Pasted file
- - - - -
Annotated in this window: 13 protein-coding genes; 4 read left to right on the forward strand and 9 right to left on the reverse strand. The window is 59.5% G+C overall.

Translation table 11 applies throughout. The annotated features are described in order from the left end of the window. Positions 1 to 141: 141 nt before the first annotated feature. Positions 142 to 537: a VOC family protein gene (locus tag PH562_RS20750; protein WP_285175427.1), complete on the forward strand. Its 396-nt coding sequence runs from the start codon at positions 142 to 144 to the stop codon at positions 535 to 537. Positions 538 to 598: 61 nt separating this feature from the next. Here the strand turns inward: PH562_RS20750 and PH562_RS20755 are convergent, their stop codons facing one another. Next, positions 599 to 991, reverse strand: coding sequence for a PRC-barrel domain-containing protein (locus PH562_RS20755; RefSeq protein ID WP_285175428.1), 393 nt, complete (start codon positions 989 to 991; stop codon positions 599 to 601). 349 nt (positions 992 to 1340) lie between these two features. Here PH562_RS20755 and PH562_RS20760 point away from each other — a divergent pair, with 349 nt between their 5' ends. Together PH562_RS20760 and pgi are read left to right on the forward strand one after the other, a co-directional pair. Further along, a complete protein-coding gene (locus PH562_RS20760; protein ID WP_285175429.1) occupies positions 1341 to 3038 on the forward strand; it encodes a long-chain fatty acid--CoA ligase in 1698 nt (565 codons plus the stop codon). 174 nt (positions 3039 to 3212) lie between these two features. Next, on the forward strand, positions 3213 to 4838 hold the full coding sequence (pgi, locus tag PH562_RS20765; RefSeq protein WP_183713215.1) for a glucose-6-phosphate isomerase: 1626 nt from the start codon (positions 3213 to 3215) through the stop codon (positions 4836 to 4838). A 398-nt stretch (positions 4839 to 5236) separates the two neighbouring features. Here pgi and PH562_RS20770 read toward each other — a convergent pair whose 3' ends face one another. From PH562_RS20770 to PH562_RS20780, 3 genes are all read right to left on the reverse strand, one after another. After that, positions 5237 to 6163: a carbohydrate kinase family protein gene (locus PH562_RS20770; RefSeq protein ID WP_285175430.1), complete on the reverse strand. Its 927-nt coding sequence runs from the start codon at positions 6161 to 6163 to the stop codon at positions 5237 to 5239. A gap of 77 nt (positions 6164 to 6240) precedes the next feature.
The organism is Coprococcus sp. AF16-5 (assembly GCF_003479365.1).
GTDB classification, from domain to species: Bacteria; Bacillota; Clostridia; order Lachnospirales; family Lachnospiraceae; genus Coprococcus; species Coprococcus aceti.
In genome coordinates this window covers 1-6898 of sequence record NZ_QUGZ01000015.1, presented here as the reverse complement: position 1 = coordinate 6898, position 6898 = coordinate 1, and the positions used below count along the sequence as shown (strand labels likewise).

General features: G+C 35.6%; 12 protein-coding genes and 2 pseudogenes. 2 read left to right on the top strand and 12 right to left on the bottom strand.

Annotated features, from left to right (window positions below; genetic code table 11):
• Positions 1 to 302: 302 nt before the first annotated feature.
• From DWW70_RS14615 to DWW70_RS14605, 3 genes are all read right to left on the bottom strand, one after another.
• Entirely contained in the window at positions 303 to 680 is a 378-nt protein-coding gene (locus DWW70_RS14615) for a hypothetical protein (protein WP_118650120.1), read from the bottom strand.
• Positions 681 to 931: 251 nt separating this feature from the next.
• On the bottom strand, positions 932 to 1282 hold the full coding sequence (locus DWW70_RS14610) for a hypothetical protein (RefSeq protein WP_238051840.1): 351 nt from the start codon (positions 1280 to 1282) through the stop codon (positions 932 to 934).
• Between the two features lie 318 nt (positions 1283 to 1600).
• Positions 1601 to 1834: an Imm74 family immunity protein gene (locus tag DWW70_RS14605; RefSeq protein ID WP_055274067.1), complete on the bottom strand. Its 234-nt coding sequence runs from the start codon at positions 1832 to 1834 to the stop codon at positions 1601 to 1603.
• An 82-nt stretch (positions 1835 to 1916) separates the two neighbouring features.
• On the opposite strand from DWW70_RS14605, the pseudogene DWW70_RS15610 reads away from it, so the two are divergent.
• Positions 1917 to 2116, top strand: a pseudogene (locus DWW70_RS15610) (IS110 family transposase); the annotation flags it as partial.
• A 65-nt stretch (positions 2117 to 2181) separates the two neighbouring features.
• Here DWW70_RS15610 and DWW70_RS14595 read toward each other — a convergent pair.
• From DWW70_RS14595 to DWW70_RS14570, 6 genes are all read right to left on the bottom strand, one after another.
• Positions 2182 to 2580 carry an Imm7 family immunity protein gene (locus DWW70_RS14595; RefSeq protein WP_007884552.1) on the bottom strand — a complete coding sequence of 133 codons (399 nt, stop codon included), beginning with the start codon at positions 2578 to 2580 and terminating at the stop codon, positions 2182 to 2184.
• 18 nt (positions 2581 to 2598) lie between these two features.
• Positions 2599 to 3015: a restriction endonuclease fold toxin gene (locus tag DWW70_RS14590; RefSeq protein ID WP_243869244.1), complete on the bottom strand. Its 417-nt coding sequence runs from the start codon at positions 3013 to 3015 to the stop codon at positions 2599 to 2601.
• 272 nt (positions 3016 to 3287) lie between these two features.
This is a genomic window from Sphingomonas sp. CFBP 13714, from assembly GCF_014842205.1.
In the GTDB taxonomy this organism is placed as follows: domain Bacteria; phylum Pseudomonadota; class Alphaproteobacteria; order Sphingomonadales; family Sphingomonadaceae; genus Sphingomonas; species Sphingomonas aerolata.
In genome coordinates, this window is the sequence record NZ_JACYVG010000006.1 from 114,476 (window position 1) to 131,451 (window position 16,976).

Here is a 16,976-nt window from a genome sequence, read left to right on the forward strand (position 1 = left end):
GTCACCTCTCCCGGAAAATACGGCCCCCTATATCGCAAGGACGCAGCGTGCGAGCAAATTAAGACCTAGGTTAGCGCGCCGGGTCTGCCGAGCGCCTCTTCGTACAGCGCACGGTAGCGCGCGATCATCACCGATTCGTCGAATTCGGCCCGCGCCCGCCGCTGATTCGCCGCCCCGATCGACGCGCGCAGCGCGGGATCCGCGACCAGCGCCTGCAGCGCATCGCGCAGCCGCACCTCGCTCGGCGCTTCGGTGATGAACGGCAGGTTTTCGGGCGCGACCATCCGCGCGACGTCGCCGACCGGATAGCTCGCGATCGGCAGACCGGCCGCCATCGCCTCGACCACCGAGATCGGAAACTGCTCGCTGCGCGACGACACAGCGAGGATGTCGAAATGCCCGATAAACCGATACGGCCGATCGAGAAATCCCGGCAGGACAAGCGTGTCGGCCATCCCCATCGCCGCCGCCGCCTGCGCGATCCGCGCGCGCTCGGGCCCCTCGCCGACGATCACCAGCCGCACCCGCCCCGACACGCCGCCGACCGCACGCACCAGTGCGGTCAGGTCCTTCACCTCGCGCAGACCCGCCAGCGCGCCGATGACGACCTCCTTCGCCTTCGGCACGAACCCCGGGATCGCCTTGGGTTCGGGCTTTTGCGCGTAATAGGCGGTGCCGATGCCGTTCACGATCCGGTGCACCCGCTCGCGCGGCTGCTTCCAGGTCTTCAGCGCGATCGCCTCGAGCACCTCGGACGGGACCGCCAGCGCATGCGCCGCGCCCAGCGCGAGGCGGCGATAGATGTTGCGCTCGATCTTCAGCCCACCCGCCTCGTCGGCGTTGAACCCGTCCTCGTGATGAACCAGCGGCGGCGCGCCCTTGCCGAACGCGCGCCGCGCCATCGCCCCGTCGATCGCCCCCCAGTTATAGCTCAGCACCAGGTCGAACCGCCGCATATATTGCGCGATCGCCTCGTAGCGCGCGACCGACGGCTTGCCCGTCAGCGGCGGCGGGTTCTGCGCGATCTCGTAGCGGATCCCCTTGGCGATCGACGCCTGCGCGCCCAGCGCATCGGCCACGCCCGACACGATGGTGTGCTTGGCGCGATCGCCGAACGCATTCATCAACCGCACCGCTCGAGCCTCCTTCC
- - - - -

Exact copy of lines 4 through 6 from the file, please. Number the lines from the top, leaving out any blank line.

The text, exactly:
GTDB classification, from domain to species: Bacteria; Bacillota; Clostridia; order Lachnospirales; family Lachnospiraceae; genus Coprococcus; species Coprococcus aceti.
In genome coordinates this window covers 1-6898 of sequence record NZ_QUGZ01000015.1, presented here as the reverse complement: position 1 = coordinate 6898, position 6898 = coordinate 1, and the positions used below count along the sequence as shown (strand labels likewise).

General features: G+C 35.6%; 12 protein-coding genes and 2 pseudogenes. 2 read left to right on the top strand and 12 right to left on the bottom strand.